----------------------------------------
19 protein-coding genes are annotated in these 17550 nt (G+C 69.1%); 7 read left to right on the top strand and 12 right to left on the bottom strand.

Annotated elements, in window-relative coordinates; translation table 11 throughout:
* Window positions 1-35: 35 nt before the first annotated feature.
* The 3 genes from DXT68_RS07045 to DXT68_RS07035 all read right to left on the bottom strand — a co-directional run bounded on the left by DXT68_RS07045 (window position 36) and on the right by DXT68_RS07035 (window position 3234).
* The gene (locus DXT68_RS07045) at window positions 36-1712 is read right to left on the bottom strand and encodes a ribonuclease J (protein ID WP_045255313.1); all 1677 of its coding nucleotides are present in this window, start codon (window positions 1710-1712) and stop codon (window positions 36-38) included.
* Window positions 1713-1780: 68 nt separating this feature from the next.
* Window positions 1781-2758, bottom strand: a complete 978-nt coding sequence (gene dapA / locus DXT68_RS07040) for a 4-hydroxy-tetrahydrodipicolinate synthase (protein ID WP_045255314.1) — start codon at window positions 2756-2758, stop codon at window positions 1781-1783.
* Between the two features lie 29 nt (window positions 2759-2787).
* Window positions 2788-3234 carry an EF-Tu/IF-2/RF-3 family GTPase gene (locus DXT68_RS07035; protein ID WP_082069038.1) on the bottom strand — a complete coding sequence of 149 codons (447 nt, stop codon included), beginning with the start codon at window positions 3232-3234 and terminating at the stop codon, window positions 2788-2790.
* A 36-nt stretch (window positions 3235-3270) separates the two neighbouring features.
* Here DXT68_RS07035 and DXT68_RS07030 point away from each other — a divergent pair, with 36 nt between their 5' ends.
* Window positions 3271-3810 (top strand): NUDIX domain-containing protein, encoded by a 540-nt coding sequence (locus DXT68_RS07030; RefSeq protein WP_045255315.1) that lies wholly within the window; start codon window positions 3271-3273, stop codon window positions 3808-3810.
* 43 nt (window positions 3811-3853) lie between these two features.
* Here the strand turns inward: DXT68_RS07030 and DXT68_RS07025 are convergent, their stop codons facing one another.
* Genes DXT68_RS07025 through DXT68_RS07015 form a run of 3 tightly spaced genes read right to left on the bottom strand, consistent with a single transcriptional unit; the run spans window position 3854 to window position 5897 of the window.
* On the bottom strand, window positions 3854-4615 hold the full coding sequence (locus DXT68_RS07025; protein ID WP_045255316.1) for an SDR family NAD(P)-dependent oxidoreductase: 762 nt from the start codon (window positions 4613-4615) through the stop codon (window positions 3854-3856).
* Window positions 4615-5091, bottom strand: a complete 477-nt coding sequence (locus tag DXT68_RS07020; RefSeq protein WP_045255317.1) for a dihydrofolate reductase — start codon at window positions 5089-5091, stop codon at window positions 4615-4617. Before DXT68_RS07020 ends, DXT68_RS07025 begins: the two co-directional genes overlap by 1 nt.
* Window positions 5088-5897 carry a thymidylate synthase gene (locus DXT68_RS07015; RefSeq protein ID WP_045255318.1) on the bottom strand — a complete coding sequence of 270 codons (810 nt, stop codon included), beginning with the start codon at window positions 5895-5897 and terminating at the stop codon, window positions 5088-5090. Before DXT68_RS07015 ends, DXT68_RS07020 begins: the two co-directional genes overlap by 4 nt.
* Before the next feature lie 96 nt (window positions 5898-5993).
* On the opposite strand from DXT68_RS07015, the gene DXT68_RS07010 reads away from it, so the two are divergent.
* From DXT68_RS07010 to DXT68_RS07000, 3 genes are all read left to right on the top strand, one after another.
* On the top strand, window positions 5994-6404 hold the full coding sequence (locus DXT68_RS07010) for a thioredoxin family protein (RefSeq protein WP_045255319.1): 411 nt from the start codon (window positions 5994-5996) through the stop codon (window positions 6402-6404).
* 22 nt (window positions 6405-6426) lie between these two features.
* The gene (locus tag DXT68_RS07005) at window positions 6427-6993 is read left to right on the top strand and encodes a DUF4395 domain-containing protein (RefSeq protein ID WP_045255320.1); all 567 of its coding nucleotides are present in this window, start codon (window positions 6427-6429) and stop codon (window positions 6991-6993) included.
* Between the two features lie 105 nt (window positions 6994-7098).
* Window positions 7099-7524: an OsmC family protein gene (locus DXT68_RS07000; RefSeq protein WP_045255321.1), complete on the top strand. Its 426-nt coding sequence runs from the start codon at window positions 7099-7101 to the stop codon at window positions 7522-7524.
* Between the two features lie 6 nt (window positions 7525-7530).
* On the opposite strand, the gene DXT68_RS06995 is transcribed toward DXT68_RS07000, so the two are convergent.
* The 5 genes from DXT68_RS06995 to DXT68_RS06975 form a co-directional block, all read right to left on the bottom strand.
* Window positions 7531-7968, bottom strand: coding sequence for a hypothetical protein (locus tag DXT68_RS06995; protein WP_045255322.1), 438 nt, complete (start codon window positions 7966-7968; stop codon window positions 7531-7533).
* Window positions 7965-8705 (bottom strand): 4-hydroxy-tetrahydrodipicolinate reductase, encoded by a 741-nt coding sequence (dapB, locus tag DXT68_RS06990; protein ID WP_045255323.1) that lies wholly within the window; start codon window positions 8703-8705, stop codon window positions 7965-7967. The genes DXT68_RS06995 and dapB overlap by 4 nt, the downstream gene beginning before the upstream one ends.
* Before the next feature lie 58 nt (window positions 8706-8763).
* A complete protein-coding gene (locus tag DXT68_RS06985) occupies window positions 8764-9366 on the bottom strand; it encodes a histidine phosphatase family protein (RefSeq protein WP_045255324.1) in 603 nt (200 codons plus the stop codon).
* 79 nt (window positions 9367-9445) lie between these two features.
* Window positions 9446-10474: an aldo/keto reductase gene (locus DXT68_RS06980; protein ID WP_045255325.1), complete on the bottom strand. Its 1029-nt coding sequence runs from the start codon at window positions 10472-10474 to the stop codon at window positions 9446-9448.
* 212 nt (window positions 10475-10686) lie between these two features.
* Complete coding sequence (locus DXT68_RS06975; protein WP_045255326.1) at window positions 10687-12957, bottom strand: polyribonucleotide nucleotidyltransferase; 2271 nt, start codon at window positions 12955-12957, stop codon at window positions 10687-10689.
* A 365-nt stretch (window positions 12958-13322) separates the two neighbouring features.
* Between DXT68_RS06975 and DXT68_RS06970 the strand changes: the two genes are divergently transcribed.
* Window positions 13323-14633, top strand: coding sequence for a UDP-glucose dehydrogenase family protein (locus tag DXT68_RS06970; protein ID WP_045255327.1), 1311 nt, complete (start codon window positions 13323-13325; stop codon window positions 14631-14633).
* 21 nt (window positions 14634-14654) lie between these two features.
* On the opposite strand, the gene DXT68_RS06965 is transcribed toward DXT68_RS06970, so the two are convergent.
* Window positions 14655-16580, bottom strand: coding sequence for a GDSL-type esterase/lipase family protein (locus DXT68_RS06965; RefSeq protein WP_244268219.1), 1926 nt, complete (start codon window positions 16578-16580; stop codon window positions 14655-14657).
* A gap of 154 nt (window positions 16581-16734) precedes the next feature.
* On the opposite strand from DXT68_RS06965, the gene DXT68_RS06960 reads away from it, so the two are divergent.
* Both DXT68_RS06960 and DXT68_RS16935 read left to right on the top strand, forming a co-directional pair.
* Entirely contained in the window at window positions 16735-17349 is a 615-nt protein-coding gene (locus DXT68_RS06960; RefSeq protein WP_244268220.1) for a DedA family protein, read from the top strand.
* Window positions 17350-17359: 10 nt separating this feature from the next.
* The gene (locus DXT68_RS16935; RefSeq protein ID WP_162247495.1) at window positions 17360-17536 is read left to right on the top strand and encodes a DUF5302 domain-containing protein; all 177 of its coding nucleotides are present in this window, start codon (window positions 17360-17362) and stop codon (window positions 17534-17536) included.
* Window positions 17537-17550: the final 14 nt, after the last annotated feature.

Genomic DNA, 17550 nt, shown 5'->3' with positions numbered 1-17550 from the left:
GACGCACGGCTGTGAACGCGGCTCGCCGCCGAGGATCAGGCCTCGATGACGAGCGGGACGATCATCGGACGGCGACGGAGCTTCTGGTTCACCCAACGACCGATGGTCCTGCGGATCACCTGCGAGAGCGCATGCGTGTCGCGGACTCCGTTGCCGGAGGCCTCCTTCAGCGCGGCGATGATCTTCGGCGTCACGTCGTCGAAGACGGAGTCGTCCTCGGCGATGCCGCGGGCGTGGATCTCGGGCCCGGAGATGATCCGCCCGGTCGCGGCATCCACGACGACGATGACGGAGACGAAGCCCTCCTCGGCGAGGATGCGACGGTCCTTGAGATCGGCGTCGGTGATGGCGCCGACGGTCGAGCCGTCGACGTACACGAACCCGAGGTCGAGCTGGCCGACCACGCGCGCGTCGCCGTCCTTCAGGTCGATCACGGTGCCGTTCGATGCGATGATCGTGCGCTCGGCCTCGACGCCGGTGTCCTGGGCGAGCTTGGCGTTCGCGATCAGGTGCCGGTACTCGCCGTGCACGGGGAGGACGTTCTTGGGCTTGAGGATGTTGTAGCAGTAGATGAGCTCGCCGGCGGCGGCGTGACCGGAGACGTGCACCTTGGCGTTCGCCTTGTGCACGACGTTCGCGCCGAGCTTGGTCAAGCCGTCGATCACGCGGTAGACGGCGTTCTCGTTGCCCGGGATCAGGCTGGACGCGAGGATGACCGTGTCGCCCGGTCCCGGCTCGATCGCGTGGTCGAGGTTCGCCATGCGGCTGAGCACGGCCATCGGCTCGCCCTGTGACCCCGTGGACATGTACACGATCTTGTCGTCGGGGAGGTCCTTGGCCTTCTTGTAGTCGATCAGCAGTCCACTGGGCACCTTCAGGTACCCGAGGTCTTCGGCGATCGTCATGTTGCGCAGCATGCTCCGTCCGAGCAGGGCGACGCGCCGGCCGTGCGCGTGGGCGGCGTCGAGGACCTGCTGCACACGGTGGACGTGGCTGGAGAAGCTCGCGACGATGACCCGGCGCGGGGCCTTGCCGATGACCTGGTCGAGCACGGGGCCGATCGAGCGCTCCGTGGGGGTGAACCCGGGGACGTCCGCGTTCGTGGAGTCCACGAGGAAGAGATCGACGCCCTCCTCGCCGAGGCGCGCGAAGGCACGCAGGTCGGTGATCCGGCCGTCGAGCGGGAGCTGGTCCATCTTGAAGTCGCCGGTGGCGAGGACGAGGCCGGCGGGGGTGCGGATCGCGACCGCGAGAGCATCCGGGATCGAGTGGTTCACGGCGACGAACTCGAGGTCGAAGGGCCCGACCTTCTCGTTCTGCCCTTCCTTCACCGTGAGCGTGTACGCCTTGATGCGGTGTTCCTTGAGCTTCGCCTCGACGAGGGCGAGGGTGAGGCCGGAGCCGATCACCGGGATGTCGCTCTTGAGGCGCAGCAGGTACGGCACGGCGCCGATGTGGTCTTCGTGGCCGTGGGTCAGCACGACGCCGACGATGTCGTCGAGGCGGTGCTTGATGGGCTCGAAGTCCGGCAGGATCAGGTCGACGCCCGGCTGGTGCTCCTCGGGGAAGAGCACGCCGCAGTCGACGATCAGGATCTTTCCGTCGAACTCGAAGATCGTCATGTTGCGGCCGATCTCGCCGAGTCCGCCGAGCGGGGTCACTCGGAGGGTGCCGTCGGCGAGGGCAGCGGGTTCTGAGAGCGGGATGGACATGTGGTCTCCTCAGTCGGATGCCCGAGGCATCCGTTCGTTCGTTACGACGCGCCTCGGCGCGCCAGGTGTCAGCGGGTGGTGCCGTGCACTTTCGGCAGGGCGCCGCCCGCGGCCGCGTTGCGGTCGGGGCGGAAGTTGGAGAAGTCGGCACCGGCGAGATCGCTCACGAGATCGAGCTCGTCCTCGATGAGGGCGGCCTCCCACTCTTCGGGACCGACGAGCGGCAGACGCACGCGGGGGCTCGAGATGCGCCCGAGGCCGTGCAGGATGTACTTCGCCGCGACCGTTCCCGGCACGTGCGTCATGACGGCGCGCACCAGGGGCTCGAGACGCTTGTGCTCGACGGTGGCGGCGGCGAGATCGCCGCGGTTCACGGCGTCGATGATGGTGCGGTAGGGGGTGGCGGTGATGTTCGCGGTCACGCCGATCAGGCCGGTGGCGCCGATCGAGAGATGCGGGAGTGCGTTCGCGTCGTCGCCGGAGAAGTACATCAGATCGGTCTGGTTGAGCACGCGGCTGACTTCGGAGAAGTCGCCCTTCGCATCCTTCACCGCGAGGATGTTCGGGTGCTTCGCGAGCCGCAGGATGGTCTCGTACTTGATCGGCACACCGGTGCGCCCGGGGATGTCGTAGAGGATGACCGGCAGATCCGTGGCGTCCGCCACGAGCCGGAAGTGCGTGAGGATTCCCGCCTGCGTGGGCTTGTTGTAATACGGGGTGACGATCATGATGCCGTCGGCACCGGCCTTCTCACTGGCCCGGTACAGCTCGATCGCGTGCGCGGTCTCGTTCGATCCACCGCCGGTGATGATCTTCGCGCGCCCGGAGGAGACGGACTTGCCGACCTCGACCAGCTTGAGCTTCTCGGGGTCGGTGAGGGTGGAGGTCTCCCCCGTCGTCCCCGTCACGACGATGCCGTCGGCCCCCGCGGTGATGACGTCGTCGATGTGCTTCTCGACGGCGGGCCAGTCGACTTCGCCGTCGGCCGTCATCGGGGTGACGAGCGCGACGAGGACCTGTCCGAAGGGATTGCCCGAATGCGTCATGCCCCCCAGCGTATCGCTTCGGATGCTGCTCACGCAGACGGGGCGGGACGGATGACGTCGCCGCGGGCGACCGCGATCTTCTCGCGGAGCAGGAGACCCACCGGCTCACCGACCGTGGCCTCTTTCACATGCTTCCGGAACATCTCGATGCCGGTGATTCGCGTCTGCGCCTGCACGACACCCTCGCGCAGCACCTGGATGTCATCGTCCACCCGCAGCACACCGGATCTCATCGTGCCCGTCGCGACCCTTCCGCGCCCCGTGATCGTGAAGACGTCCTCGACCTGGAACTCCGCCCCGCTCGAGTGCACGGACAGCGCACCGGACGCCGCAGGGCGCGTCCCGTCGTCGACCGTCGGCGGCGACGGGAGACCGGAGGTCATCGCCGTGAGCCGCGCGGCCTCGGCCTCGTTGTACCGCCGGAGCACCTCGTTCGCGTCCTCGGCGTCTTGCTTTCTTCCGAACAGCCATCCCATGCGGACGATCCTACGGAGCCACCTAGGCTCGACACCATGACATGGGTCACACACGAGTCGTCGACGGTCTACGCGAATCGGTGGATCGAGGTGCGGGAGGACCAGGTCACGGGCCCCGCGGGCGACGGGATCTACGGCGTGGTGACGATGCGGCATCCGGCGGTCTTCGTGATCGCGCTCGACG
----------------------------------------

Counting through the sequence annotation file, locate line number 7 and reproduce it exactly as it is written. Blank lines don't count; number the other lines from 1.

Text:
* Window positions 1781-2758, bottom strand: a complete 978-nt coding sequence (gene dapA / locus DXT68_RS07040) for a 4-hydroxy-tetrahydrodipicolinate synthase (protein ID WP_045255314.1) — start codon at window positions 2756-2758, stop codon at window positions 1781-1783.